Accessibility on Android

This page describes how to use the Android Accessibility APIs to build apps according to the accessibility checklist. Refer to the iOS accessibility and OS X accessibility pages for other platform APIs.

Describing UI Elements

Android provides a ContentDescription property that is used by screen reading APIs to provide an accessible description of the control's purpose.

The content description can be set in either C# or in the AXML layout file.


The description can be set in code to any string (or a string resource):

saveButton.ContentDescription = "Save data";

AXML layout

In XML layouts use the android:contentDescription attribute:

    android:contentDescription="Save data" />

Use Hint for TextView

For EditText and TextView controls for data input, use the Hint property to provide a description of what input is expected (instead of ContentDescription). When some text has been entered, the text itself will be "read" instead of the hint.


Set the Hint property in code:

someText.Hint = "Enter some text"; // displays (and is "read") when control is empty

AXML layout

In XML layout files use the android:hint attribute:

    android:hint="Enter some text" />

To associate a label with a data input control, use the LabelFor property to


In C#, set the LabelFor property to the resource ID of the control that this content describes (typically this property is set on a label and references some other input control):

EditText edit = FindViewById<EditText> (Resource.Id.editFirstName);
TextView tv = FindViewById<TextView> (Resource.Id.labelFirstName);
tv.LabelFor = Resource.Id.editFirstName;

AXML layout

In layout XML use the android:labelFor property to reference another control's identifier:

    android:hint="Enter some text"
    android:labelFor="@+id/editFirstName" />
    android:hint="Enter some text" />

Announce for Accessibility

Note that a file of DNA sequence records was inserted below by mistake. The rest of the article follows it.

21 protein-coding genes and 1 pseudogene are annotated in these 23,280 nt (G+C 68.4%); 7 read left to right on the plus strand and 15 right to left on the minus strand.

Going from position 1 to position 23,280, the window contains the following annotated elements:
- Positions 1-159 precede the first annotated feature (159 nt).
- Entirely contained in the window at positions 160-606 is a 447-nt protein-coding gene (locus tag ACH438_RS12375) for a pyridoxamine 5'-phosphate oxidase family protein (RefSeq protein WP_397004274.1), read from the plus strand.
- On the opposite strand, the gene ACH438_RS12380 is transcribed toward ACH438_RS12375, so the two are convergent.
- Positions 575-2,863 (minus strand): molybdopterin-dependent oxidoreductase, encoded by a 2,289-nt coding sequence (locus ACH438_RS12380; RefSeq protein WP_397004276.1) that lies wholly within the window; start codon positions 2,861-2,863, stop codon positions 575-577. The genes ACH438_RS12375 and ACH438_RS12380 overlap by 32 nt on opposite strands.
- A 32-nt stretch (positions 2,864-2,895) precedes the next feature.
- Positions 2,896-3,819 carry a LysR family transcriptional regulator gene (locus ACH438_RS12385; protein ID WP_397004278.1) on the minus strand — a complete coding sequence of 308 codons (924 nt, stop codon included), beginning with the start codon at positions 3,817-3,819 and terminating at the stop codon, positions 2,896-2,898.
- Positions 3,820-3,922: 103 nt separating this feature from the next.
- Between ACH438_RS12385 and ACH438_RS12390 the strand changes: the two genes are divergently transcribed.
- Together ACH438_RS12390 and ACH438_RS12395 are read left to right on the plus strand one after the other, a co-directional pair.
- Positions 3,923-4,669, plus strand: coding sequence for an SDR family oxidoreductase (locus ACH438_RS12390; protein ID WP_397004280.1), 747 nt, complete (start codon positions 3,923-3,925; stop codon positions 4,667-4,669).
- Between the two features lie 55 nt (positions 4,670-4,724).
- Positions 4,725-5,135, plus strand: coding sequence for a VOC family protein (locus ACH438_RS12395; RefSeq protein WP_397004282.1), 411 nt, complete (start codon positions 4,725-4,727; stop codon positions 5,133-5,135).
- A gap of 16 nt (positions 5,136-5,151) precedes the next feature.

Use the AnnounceForAccessibility method on any view control to communicate an event or status change to users when accessibility is enabled. This method isn't required for most operations where the built-in narration provides sufficient feedback, but should be used where additional information would be helpful for the user.

The code below shows a simple example calling AnnounceForAccessibility:

button.Click += delegate {
  button.Text = string.Format ("{0} clicks!", count++);
  button.AnnounceForAccessibility (button.Text);

Changing Focus Settings

Accessible navigation relies on controls having focus to aid the user in understanding what operations are available. Android provides a Focusable property which can tag controls as specifically able to receive focus during navigation.


To prevent a control from gaining focus with C#, set the Focusable property to false:

label.Focusable = false;

AXML layout

In layout XML files set the android:focusable attribute:

<android:focusable="false" />

You can also control focus order with the nextFocusDown, nextFocusLeft, nextFocusRight, nextFocusUp attributes, typically set in the layout AXML. Use these attributes to ensure the user can navigate easily through the controls on the screen.

Accessibility and Localization

In the examples above the hint and content description are set directly to the display value. It is preferable to use values in a Strings.xml file, such as this:

<?xml version="1.0" encoding="utf-8"?>
    <string name="enter_info">Enter some text</string>
    <string name="save_info">Save data</string>

Using text from a strings file is shown below in C# and AXML layout files:


Instead of using string literals in code, look up translated values from strings files with Resources.GetText:

someText.Hint = Resources.GetText (Resource.String.enter_info);
saveButton.ContentDescription = Resources.GetText (Resource.String.save_info);


In layout XML accessibility attributes like hint and contentDescription can be set to a string identifier:

    android:hint="@string/enter_info" />
    android:contentDescription="@string/save_info" />

The benefit of storing text in a separate file is multiple language translations of the file can be provided in your app. See the Android localization guide to learn how add localized string files to an application project.

Testing Accessibility

Follow these steps to enable TalkBack and Explore by Touch to test accessibility on Android devices.

You may need to install TalkBack from Google Play if it does not appear in Settings > Accessibility.